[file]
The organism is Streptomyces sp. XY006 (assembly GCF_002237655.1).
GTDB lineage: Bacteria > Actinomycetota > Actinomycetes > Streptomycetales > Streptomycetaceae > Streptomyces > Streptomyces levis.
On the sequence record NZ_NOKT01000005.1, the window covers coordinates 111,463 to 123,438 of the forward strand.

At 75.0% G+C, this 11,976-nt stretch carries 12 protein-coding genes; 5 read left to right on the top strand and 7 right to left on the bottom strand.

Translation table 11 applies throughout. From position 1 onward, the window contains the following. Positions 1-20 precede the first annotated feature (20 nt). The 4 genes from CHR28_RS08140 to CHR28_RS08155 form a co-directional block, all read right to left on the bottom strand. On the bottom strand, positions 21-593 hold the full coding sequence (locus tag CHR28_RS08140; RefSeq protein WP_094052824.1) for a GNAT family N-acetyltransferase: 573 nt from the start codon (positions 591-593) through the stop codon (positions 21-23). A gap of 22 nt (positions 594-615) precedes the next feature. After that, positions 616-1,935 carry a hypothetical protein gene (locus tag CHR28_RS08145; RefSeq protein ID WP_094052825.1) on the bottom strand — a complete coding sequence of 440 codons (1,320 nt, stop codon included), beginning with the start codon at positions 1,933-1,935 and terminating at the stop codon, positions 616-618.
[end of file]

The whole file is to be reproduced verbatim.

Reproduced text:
The organism is Streptomyces sp. XY006 (assembly GCF_002237655.1).
GTDB lineage: Bacteria > Actinomycetota > Actinomycetes > Streptomycetales > Streptomycetaceae > Streptomyces > Streptomyces levis.
On the sequence record NZ_NOKT01000005.1, the window covers coordinates 111,463 to 123,438 of the forward strand.

At 75.0% G+C, this 11,976-nt stretch carries 12 protein-coding genes; 5 read left to right on the top strand and 7 right to left on the bottom strand.

Translation table 11 applies throughout. From position 1 onward, the window contains the following. Positions 1-20 precede the first annotated feature (20 nt). The 4 genes from CHR28_RS08140 to CHR28_RS08155 form a co-directional block, all read right to left on the bottom strand. On the bottom strand, positions 21-593 hold the full coding sequence (locus tag CHR28_RS08140; RefSeq protein WP_094052824.1) for a GNAT family N-acetyltransferase: 573 nt from the start codon (positions 591-593) through the stop codon (positions 21-23). A gap of 22 nt (positions 594-615) precedes the next feature. After that, positions 616-1,935 carry a hypothetical protein gene (locus tag CHR28_RS08145; RefSeq protein ID WP_094052825.1) on the bottom strand — a complete coding sequence of 440 codons (1,320 nt, stop codon included), beginning with the start codon at positions 1,933-1,935 and terminating at the stop codon, positions 616-618.